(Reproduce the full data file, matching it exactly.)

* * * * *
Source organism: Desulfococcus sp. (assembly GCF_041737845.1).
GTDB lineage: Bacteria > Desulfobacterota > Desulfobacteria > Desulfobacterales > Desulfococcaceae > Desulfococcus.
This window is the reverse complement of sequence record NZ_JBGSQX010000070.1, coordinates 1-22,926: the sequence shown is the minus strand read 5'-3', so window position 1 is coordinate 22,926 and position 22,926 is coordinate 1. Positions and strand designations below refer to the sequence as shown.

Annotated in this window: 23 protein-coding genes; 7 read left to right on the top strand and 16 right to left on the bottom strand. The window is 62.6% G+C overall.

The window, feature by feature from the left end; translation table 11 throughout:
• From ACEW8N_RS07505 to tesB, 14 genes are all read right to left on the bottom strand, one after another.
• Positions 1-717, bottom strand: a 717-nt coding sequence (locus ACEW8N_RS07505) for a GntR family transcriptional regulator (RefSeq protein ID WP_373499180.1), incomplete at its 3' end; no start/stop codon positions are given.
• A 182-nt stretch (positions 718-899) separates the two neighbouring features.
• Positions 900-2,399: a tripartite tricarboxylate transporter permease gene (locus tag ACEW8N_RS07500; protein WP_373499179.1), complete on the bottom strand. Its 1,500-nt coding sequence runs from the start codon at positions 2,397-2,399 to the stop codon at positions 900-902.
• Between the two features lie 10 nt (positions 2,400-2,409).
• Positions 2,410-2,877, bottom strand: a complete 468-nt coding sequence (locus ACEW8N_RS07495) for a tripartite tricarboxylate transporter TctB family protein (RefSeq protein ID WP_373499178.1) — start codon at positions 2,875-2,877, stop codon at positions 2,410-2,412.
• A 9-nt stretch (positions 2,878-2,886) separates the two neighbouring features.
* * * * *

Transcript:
Source organism: Desulfococcus sp. (assembly GCF_041737845.1).
GTDB lineage: Bacteria > Desulfobacterota > Desulfobacteria > Desulfobacterales > Desulfococcaceae > Desulfococcus.
This window is the reverse complement of sequence record NZ_JBGSQX010000070.1, coordinates 1-22,926: the sequence shown is the minus strand read 5'-3', so window position 1 is coordinate 22,926 and position 22,926 is coordinate 1. Positions and strand designations below refer to the sequence as shown.

Annotated in this window: 23 protein-coding genes; 7 read left to right on the top strand and 16 right to left on the bottom strand. The window is 62.6% G+C overall.

The window, feature by feature from the left end; translation table 11 throughout:
• From ACEW8N_RS07505 to tesB, 14 genes are all read right to left on the bottom strand, one after another.
• Positions 1-717, bottom strand: a 717-nt coding sequence (locus ACEW8N_RS07505) for a GntR family transcriptional regulator (RefSeq protein ID WP_373499180.1), incomplete at its 3' end; no start/stop codon positions are given.
• A 182-nt stretch (positions 718-899) separates the two neighbouring features.
• Positions 900-2,399: a tripartite tricarboxylate transporter permease gene (locus tag ACEW8N_RS07500; protein WP_373499179.1), complete on the bottom strand. Its 1,500-nt coding sequence runs from the start codon at positions 2,397-2,399 to the stop codon at positions 900-902.
• Between the two features lie 10 nt (positions 2,400-2,409).
• Positions 2,410-2,877, bottom strand: a complete 468-nt coding sequence (locus ACEW8N_RS07495) for a tripartite tricarboxylate transporter TctB family protein (RefSeq protein ID WP_373499178.1) — start codon at positions 2,875-2,877, stop codon at positions 2,410-2,412.
• A 9-nt stretch (positions 2,878-2,886) separates the two neighbouring features.